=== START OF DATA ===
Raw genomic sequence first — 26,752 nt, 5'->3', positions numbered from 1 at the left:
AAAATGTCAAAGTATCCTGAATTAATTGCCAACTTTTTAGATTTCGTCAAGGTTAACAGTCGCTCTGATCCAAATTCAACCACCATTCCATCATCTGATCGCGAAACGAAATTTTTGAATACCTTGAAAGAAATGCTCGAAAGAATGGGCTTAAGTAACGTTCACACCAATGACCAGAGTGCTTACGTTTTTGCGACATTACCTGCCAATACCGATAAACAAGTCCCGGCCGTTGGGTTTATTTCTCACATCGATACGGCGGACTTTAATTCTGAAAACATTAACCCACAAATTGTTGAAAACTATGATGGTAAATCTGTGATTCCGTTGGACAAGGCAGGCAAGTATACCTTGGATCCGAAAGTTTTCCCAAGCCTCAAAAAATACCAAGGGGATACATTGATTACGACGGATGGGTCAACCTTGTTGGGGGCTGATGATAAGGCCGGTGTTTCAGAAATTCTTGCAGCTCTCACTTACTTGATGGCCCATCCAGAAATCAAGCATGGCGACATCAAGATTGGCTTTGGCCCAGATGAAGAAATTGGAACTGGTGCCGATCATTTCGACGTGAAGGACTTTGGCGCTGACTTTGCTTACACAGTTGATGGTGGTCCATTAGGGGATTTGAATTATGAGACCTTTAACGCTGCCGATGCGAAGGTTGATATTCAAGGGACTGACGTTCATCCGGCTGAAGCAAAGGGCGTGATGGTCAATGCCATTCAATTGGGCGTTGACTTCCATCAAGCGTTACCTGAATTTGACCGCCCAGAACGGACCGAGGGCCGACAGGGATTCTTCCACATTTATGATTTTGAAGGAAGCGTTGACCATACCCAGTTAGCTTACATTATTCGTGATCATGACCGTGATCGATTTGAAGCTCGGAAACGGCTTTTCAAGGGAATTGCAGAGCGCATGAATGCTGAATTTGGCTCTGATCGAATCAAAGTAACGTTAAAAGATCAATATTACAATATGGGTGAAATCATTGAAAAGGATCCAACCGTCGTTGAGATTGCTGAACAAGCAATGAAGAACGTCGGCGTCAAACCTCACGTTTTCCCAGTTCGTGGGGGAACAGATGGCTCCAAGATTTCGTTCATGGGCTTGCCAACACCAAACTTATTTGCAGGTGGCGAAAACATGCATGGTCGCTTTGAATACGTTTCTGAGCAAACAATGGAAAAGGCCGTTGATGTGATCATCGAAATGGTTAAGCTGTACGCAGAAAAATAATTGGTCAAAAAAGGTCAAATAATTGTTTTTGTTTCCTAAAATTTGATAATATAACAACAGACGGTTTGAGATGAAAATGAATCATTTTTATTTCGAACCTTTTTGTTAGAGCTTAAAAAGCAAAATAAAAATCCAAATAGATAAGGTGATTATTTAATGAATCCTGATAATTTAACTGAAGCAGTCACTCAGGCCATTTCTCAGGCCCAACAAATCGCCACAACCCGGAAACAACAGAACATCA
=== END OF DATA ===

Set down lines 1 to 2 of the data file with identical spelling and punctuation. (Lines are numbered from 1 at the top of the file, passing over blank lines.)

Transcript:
Raw genomic sequence first — 26,752 nt, 5'->3', positions numbered from 1 at the left:
AAAATGTCAAAGTATCCTGAATTAATTGCCAACTTTTTAGATTTCGTCAAGGTTAACAGTCGCTCTGATCCAAATTCAACCACCATTCCATCATCTGATCGCGAAACGAAATTTTTGAATACCTTGAAAGAAATGCTCGAAAGAATGGGCTTAAGTAACGTTCACACCAATGACCAGAGTGCTTACGTTTTTGCGACATTACCTGCCAATACCGATAAACAAGTCCCGGCCGTTGGGTTTATTTCTCACATCGATACGGCGGACTTTAATTCTGAAAACATTAACCCACAAATTGTTGAAAACTATGATGGTAAATCTGTGATTCCGTTGGACAAGGCAGGCAAGTATACCTTGGATCCGAAAGTTTTCCCAAGCCTCAAAAAATACCAAGGGGATACATTGATTACGACGGATGGGTCAACCTTGTTGGGGGCTGATGATAAGGCCGGTGTTTCAGAAATTCTTGCAGCTCTCACTTACTTGATGGCCCATCCAGAAATCAAGCATGGCGACATCAAGATTGGCTTTGGCCCAGATGAAGAAATTGGAACTGGTGCCGATCATTTCGACGTGAAGGACTTTGGCGCTGACTTTGCTTACACAGTTGATGGTGGTCCATTAGGGGATTTGAATTATGAGACCTTTAACGCTGCCGATGCGAAGGTTGATATTCAAGGGACTGACGTTCATCCGGCTGAAGCAAAGGGCGTGATGGTCAATGCCATTCAATTGGGCGTTGACTTCCATCAAGCGTTACCTGAATTTGACCGCCCAGAACGGACCGAGGGCCGACAGGGATTCTTCCACATTTATGATTTTGAAGGAAGCGTTGACCATACCCAGTTAGCTTACATTATTCGTGATCATGACCGTGATCGATTTGAAGCTCGGAAACGGCTTTTCAAGGGAATTGCAGAGCGCATGAATGCTGAATTTGGCTCTGATCGAATCAAAGTAACGTTAAAAGATCAATATTACAATATGGGTGAAATCATTGAAAAGGATCCAACCGTCGTTGAGATTGCTGAACAAGCAATGAAGAACGTCGGCGTCAAACCTCACGTTTTCCCAGTTCGTGGGGGAACAGATGGCTCCAAGATTTCGTTCATGGGCTTGCCAACACCAAACTTATTTGCAGGTGGCGAAAACATGCATGGTCGCTTTGAATACGTTTCTGAGCAAACAATGGAAAAGGCCGTTGATGTGATCATCGAAATGGTTAAGCTGTACGCAGAAAAATAATTGGTCAAAAAAGGTCAAATAATTGTTTTTGTTTCCTAAAATTTGATAATATAACAACAGACGGTTTGAGATGAAAATGAATCATTTTTATTTCGAACCTTTTTGTTAGAGCTTAAAAAGCAAAATAAAAATCCAAATAGATAAGGTGATTATTTAATGAATCCTGATAATTTAACTGAAGCAGTCACTCAGGCCATTTCTCAGGCCCAACAAATCGCCACAACCCGGAAACAACAGAACATCA